Page 203 - British Inquiry into Loss of RMS Titanic Day 19 - 22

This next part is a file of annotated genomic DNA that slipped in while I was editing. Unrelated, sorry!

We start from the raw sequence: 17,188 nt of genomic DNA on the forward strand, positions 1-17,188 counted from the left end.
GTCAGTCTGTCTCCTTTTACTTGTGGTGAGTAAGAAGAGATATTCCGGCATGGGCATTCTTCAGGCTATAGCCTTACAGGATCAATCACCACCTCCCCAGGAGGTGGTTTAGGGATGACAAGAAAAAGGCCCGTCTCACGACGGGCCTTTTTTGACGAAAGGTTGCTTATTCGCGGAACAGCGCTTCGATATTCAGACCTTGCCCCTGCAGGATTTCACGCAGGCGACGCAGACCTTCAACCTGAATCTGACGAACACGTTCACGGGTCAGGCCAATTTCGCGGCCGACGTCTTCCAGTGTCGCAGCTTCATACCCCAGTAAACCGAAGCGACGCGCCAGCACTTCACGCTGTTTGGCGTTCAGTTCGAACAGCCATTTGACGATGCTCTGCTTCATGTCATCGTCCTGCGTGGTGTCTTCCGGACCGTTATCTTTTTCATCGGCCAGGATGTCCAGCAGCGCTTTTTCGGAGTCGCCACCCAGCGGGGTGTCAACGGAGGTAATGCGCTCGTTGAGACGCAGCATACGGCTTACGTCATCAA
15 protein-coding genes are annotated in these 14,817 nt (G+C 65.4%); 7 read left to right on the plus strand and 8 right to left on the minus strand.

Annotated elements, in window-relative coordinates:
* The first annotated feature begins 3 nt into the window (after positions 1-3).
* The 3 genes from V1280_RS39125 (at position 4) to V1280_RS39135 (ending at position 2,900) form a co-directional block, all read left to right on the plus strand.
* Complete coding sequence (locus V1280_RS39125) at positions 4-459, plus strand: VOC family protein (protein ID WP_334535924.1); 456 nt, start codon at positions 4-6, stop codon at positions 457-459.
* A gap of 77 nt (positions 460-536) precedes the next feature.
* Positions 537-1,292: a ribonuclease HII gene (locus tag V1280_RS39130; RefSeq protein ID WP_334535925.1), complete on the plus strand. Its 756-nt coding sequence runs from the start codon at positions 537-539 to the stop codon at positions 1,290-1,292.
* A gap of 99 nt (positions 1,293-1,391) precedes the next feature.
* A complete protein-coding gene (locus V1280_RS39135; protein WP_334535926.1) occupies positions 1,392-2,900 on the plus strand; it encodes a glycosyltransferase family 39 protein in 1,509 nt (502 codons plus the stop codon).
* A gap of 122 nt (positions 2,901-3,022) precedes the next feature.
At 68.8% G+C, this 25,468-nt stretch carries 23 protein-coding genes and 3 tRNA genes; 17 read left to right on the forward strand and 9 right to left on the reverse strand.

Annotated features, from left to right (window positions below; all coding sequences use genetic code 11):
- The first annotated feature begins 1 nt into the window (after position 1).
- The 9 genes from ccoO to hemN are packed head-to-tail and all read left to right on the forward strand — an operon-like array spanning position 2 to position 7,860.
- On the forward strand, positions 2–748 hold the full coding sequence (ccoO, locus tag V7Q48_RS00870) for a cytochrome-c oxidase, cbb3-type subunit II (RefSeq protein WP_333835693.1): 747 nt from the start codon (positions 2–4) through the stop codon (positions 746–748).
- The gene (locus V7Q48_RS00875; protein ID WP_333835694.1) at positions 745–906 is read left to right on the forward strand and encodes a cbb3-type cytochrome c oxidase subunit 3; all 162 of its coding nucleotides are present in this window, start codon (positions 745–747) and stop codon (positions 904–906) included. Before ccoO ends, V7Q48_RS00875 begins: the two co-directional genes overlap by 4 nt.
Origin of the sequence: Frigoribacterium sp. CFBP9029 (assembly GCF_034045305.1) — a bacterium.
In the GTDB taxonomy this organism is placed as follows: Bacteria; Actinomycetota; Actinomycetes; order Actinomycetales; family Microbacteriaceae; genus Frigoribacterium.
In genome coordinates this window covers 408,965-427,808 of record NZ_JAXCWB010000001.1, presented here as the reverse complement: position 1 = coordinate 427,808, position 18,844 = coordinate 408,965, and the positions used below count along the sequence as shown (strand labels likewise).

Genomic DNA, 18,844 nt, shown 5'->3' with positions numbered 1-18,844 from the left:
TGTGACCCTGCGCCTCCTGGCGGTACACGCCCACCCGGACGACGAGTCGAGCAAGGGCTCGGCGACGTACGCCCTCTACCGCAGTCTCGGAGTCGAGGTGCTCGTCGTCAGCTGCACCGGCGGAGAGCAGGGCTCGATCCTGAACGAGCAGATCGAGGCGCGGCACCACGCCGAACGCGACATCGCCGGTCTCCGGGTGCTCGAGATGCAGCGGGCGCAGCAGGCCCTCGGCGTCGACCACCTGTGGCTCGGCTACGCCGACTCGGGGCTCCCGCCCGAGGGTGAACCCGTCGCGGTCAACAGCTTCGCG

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like the “Titanic”? - That I must leave to be explained by the technical officers. 22544. (The Commissioner.) Oh, dear, dear me. I get into confusion when you push off the answer to somebody else who is not in the witness-box? - It is simply because I am afraid of misleading you, my Lord. The Commissioner: Never mind about that. Answer the question. Go on. Mr. Scanlan: May I take it, Sir Walter, that you are not in a position to give this information? The Commissioner: Oh, don’t you help him in that way. I want you to make him give me the information. 22545. (Mr. Scanlan.) Sir Walter, if you are not able to give this information, why are you not able to give it? - Because I cannot carry in my head all the recommendations of the Bulkheads Committee. 22546. But you are the head of the Marine Department of the Board of Trade, and this is an important concern of your Marine Department. I suppose you will take care that you will get this information from somebody else in your Department? - Certainly. 22547. Now with regard to the manning scale, is there any suggestion to your inspecting officers as to what would be a sufficient crew for a ship like the “Titanic”? - The “Titanic” was an emigrant ship. 22548. Yes? - There are certain Regulations laid down to guide the emigrant officer in declaring that he is satisfied with the manning. He has to clear the ship and be satisfied with her manning before she goes to sea. 22549. Is there any standard of sufficiency by which he may satisfy himself? Has he any directions as to what would be a sufficient crew? - Yes, he has. 22550. What, according to his directions, would be a sufficient crew? - “In steamships” - shall I read it or give a general idea of it? The Commissioner: Will you put your question again, I did not hear it? 22551. (Mr. Scanlan.) What would be the requirements of the Board of Trade, the instructions given to your clearing officers, as to a sufficient number of crew? - I have in my hand the scale. It goes up to 9,700 cubic feet - the “total capacity of boats and rafts required under the life- saving appliances Rules” - and here are the different scales - the total capacity of boats and rafts that should be carried. I will take the 8,900 to 9,300, which is nearly at the end of the scale - 46. The Commissioner: Where can I find it? Mr. Scanlan: It is the “Instructions Relating to Emigrant Ships.” The Attorney-General: Page 10 of the book, “Instructions Relating to Emigrant Ships.” 22552. (Mr. Scanlan.) You will find the Table and scale on that page, my Lord. - That is the Table they have to guide them. 22553. This deals exclusively with deckhands? - Yes. 22554. Do you give any directions to your clearing officers as to the number of officers a ship should carry - a ship, say, like the “Titanic”? - There are certain statutory requirements with regard to that. 22555. Can you say, according to those requirements, how many officers would be required? - I think a master - I am speaking from memory, I have not the paper before me - two mates. 22556. A carpenter? - A master and two mates. Are you asking me to define deckhands? 22557. No, I am not asking you yet to define deckhands, but to tell my Lord how many of a crew a ship like the “Titanic” would be expected to carry? - I have given you an indication from the Table. 22558. I know you have given me an indication that applies exclusively to deckhands. Do you give any directions to your Marine Superintendents as to the number in the stokehold, in the engine room, and in other departments of the ships? - No. 22559. Or the number of officers? - The number of officers I can tell you in a moment. You
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